Q&A: Cornelia Bargmann and William T. Newsome
Cornelia (Cori) Bargmann, PhD, is a Howard Hughes Medical Institute Investigator, and professor and co-director of the Shelby White and Leon Levy Center for Mind, Brain and Behavior at The Rockefeller University. She studies the relationships between genes, circuits, and behaviors in C. elegans.
William T. Newsome, PhD, is a professor of neurobiology and director of the Neuroscience Institute at Stanford University, and Howard Hughes Medical Institute Investigator. His research focuses on the neural mechanisms underlying visually based decision-making and related issues in cognitive neuroscience.
Dr. Bargmann and Dr. Newsome co-chair the NIH BRAIN Working Group.
Q: President Obama announced the BRAIN Initiative last April, describing it as one of the “Grand Challenges” of the 21st century. What basic goals have the NIH Director’s working group identified for the initiative? What feedback have you received and what are the next steps?
Our interim report identifies circuit-level analysis of the nervous system as the primary focus of the NIH BRAIN Initiative. The overarching goal is to map the circuits of the brain, measure the dynamic patterns of electrical and chemical activity within those circuits, and understand how their interplay creates unique cognitive and behavioral capabilities. Intrinsic to this is an emphasis on technology development at all levels — molecular, cellular, systems, and behavioral — because new methods and technical resources are accelerating research in all areas of neuroscience, particularly in our rapidly evolving understanding of neural circuit function.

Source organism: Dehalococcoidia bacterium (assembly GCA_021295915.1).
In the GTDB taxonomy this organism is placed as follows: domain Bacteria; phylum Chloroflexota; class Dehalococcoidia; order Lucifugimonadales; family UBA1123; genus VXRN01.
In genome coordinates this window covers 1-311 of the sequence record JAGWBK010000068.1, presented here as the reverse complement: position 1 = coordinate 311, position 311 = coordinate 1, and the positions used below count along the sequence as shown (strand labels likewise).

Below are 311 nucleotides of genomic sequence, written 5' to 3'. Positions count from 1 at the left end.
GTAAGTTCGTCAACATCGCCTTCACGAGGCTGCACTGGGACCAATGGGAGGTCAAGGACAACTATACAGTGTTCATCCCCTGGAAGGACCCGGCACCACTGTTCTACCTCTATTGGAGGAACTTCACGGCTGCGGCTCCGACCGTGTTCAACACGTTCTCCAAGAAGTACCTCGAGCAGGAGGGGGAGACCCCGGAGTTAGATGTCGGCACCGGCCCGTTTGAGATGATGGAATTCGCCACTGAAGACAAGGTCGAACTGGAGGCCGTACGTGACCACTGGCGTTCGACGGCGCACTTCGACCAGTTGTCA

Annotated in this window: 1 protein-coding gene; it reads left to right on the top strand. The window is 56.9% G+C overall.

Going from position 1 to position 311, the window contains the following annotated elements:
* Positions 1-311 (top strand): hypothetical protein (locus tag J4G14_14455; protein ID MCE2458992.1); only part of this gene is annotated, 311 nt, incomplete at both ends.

Since the interim report was published in September, we have received feedback from many sources, mostly positive, from within and outside the neuroscience community. There is wide agreement that neural circuit function is a critical, underdeveloped link between molecular/cellular neuroscience and ‘whole brain’ imaging, our most common source of information about the functioning human brain. There is also strong support for developing the revolutionary technologies needed to crack circuit-level problems. The scientific questions we have received fall within three categories: 1) Why didn’t we propose a single, one-sentence goal (like recording every action potential in the brain)?; 2) Why aren’t various other areas of neuroscience included?; and 3) How will this basic research promote translational and clinical neuroscience?